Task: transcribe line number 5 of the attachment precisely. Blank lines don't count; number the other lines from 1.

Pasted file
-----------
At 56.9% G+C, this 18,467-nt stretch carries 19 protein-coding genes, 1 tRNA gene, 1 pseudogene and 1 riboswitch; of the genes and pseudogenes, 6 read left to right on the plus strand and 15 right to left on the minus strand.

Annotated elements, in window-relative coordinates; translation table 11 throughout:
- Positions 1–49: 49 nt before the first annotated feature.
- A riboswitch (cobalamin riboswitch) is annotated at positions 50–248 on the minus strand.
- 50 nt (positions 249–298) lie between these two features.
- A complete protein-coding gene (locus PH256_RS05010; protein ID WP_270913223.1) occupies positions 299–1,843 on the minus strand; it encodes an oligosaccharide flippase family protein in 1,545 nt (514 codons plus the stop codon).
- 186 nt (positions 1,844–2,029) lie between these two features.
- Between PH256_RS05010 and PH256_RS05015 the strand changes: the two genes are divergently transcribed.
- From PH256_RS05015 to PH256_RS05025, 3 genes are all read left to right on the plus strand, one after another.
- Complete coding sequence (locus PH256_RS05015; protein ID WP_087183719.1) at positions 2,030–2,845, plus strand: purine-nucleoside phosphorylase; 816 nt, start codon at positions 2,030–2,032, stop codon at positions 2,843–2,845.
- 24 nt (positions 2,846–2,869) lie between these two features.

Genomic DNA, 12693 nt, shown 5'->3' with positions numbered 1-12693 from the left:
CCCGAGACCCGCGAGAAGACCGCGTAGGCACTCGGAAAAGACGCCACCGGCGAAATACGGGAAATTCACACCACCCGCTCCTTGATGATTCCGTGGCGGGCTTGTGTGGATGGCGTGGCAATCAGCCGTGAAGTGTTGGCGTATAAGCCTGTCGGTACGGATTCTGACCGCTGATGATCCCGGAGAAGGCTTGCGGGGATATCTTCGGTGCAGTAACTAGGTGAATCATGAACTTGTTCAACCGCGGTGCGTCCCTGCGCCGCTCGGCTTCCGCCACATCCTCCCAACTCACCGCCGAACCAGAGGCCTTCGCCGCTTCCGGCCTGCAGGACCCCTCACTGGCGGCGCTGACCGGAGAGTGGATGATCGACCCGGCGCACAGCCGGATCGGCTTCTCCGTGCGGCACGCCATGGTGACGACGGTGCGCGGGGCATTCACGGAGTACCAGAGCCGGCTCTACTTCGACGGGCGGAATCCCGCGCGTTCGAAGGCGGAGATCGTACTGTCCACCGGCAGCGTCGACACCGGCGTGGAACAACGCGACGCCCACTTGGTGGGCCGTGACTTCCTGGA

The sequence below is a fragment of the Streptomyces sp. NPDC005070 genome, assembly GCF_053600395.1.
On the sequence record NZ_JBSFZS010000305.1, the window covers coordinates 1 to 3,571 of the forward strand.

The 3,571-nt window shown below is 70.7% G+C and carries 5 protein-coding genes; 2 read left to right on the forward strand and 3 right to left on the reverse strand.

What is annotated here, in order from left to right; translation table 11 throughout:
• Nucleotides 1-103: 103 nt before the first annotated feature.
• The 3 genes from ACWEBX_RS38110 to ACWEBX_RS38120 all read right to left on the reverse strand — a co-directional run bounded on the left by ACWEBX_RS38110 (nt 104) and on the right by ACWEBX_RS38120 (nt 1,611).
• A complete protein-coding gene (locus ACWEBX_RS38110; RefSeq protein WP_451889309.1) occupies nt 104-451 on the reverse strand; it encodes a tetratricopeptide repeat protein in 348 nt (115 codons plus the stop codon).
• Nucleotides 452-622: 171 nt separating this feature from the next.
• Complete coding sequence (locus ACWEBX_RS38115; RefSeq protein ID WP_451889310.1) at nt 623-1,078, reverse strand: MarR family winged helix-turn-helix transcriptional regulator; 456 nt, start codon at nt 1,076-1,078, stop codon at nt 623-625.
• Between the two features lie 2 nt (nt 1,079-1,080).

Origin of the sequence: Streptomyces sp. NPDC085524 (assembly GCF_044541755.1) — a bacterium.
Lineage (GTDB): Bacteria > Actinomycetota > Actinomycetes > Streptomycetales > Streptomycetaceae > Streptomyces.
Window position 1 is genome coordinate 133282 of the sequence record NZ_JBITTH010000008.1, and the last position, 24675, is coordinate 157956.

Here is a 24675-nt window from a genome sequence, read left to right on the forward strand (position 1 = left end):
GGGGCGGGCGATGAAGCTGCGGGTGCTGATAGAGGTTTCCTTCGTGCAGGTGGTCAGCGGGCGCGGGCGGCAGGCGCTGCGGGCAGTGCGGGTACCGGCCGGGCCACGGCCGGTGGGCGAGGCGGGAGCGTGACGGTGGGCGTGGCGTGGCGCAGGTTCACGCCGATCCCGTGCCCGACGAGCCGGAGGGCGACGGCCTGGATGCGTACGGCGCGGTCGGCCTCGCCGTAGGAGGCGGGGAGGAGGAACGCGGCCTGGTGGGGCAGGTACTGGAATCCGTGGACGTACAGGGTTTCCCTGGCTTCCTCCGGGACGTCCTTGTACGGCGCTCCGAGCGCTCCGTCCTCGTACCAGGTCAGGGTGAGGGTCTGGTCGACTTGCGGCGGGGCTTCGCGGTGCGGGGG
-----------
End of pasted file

- 50 nt (positions 249–298) lie between these two features.